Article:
Marimo Moss Balls have a very slow growth rate. A 2″-inch diameter Marimo Moss Ball is around 8-15 years old.

The largest Marimo Moss Ball on record was around 12″ inches in diameter!

They get their round shape from water movement. But Marimo Moss also grows as a carpet by attaching to surfaces like shaded rocks and driftwood.

15. Dwarf Baby Tears (Hemianthus callitrichoides)

Dwarf Baby Tears (Hemianthus callitrichoides)
  • Lighting: Medium/bright light
  • Ideal Temperatures: 68-75° degrees Fahrenheit (20-24°C)
  • Size: 1-2″ inches
  • Care Level: Medium/difficult
  • Growth Rate: Slow

Dwarf Baby Tears create a beautiful carpet of creeping stems and small, bright green leaves.

A unique feature of this plant is the formation of small bubbles of oxygen on the leaves. The formation of these tiny bubbles is what aquarists call “pearling.”

Unlike most of the other plants on our list, Dwarf Baby Tears are not suited for beginners.

This plant is very sensitive to temperatures higher than 75 degrees Fahrenheit. It also has a weak root system and needs steady carbon dioxide injection for healthy growth.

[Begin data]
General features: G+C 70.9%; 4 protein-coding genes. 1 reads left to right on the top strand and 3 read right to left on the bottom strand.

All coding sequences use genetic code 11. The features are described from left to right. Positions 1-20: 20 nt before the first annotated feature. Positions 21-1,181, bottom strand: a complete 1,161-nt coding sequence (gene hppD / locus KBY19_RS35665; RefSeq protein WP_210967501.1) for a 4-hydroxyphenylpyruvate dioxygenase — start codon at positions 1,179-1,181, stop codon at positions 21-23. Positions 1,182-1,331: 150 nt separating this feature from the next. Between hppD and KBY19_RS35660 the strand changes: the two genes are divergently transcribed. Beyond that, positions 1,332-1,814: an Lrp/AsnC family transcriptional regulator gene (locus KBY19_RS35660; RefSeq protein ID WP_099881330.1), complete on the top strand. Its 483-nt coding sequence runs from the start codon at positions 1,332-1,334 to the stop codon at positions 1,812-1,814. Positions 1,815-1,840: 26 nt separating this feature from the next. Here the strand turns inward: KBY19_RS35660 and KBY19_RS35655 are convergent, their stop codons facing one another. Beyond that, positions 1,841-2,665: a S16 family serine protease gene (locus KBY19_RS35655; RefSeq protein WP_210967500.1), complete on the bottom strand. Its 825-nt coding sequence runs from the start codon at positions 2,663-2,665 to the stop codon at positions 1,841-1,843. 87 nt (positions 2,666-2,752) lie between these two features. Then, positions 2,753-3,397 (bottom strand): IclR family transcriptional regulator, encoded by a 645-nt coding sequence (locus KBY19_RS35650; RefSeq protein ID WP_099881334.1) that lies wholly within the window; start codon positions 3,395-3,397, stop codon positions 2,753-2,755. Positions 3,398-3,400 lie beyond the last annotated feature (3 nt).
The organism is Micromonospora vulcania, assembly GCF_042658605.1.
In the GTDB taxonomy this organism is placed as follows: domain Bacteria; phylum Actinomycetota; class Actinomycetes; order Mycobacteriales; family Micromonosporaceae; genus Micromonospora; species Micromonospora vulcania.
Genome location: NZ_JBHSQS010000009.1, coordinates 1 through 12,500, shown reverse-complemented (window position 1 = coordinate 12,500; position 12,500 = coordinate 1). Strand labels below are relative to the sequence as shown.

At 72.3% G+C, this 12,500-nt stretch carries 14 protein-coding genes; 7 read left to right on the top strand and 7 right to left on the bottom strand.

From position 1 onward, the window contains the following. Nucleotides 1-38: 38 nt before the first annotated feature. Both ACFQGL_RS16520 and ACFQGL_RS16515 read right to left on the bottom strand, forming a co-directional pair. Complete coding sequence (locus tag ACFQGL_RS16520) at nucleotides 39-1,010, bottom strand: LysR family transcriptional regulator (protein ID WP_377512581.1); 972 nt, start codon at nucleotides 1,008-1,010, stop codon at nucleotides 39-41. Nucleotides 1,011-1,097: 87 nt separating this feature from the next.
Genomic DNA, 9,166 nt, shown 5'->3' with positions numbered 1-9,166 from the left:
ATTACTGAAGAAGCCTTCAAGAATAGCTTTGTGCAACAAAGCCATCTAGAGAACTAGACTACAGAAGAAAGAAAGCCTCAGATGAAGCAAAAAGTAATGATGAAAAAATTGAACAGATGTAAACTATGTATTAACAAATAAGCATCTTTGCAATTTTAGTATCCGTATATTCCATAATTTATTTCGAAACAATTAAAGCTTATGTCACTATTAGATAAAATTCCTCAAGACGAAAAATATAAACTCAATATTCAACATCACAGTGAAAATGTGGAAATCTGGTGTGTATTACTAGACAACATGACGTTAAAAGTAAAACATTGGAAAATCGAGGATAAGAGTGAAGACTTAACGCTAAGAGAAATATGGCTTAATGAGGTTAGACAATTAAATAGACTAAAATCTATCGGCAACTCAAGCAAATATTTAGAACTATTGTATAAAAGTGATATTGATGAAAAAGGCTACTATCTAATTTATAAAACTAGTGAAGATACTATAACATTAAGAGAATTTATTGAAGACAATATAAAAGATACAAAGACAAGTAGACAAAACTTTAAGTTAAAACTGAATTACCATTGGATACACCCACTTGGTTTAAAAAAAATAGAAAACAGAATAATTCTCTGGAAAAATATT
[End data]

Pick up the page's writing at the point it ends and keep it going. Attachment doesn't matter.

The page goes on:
Dwarf Baby Tears are also prone to iron deficiencies.

The gravel size matters when planting Dwarf Baby Tears. You must use a fine gravel substrate because of this plant’s delicate root system.

If the gravel is too large, the roots have a difficult time spreading.

16. Water Sprite (Ceratopteris thalictroides)

Water Sprite
  • Lighting: Moderate/bright light
  • Ideal Temperatures: 70-82° degrees Fahrenheit (21-27.8°C)
  • Size: Up to 12″ inches
  • Care Level: Easy
  • Growth Rate: Fast

Water Sprite is an aquatic fern with lush, green leaves and easy maintenance. It can grow on the substrate or float on the surface.

Moderate or bright light setups encourage healthy growth. It can tolerate low-light conditions, but this causes slower growth.

This plant grows in tropical conditions around the world.

Water Sprite has thick green stems with delicate, feather-like leaves. It works best as a midground or background plant because of its height.

The long roots of this plant help it absorb nutrients and keep it anchored to the substrate.

But the roots of Water Sprite are a bit fragile and brittle. Using a fine gravel substrate keeps the delicate roots from breaking as the plant grows.

Fertilizers and carbon dioxide injections are not needed for healthy growth.